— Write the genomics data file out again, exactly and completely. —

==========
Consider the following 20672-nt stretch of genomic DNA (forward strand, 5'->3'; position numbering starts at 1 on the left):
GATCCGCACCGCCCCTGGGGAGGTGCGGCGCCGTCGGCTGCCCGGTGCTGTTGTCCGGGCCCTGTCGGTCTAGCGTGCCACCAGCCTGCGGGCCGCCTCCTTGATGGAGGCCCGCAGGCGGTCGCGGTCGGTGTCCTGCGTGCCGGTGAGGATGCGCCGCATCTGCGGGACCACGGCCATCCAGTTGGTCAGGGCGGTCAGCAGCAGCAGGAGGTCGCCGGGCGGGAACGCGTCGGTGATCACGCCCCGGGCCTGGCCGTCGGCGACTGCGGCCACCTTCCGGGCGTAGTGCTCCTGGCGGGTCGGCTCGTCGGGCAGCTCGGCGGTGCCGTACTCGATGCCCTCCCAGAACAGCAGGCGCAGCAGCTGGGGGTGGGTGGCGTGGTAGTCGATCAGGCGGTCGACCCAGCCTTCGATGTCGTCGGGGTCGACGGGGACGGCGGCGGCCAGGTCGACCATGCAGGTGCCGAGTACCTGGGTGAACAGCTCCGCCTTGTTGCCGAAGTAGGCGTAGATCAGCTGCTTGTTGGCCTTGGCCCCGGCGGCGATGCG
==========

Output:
Consider the following 20672-nt stretch of genomic DNA (forward strand, 5'->3'; position numbering starts at 1 on the left):
GATCCGCACCGCCCCTGGGGAGGTGCGGCGCCGTCGGCTGCCCGGTGCTGTTGTCCGGGCCCTGTCGGTCTAGCGTGCCACCAGCCTGCGGGCCGCCTCCTTGATGGAGGCCCGCAGGCGGTCGCGGTCGGTGTCCTGCGTGCCGGTGAGGATGCGCCGCATCTGCGGGACCACGGCCATCCAGTTGGTCAGGGCGGTCAGCAGCAGCAGGAGGTCGCCGGGCGGGAACGCGTCGGTGATCACGCCCCGGGCCTGGCCGTCGGCGACTGCGGCCACCTTCCGGGCGTAGTGCTCCTGGCGGGTCGGCTCGTCGGGCAGCTCGGCGGTGCCGTACTCGATGCCCTCCCAGAACAGCAGGCGCAGCAGCTGGGGGTGGGTGGCGTGGTAGTCGATCAGGCGGTCGACCCAGCCTTCGATGTCGTCGGGGTCGACGGGGACGGCGGCGGCCAGGTCGACCATGCAGGTGCCGAGTACCTGGGTGAACAGCTCCGCCTTGTTGCCGAAGTAGGCGTAGATCAGCTGCTTGTTGGCCTTGGCCCCGGCGGCGATGCG